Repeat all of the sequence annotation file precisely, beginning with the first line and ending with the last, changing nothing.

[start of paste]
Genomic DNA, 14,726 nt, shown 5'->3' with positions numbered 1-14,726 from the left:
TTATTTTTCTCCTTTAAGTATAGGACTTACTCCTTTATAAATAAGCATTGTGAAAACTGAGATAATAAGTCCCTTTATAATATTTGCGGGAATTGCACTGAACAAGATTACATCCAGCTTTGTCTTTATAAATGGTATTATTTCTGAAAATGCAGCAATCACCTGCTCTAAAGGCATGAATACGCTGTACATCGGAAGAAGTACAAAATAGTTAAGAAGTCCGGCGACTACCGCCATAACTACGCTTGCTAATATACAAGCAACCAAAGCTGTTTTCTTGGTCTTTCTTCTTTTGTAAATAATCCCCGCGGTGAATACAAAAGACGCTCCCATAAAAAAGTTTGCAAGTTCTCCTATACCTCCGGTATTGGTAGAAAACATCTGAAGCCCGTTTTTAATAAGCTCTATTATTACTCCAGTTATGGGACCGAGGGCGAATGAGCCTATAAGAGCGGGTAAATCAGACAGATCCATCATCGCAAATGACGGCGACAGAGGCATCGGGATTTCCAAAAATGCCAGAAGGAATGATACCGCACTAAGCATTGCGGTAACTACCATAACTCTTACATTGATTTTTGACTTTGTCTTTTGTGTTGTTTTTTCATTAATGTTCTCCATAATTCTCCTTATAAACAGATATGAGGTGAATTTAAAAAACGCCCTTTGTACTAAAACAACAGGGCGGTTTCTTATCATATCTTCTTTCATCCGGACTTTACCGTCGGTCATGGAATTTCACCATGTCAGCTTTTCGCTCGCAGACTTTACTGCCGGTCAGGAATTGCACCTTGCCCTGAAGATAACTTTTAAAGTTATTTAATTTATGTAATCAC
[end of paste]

Genomic DNA, 14,726 nt, shown 5'->3' with positions numbered 1-14,726 from the left:
TTATTTTTCTCCTTTAAGTATAGGACTTACTCCTTTATAAATAAGCATTGTGAAAACTGAGATAATAAGTCCCTTTATAATATTTGCGGGAATTGCACTGAACAAGATTACATCCAGCTTTGTCTTTATAAATGGTATTATTTCTGAAAATGCAGCAATCACCTGCTCTAAAGGCATGAATACGCTGTACATCGGAAGAAGTACAAAATAGTTAAGAAGTCCGGCGACTACCGCCATAACTACGCTTGCTAATATACAAGCAACCAAAGCTGTTTTCTTGGTCTTTCTTCTTTTGTAAATAATCCCCGCGGTGAATACAAAAGACGCTCCCATAAAAAAGTTTGCAAGTTCTCCTATACCTCCGGTATTGGTAGAAAACATCTGAAGCCCGTTTTTAATAAGCTCTATTATTACTCCAGTTATGGGACCGAGGGCGAATGAGCCTATAAGAGCGGGTAAATCAGACAGATCCATCATCGCAAATGACGGCGACAGAGGCATCGGGATTTCCAAAAATGCCAGAAGGAATGATACCGCACTAAGCATTGCGGTAACTACCATAACTCTTACATTGATTTTTGACTTTGTCTTTTGTGTTGTTTTTTCATTAATGTTCTCCATAATTCTCCTTATAAACAGATATGAGGTGAATTTAAAAAACGCCCTTTGTACTAAAACAACAGGGCGGTTTCTTATCATATCTTCTTTCATCCGGACTTTACCGTCGGTCATGGAATTTCACCATGTCAGCTTTTCGCTCGCAGACTTTACTGCCGGTCAGGAATTGCACCTTGCCCTGAAGATAACTTTTAAAGTTATTTAATTTATGTAATCAC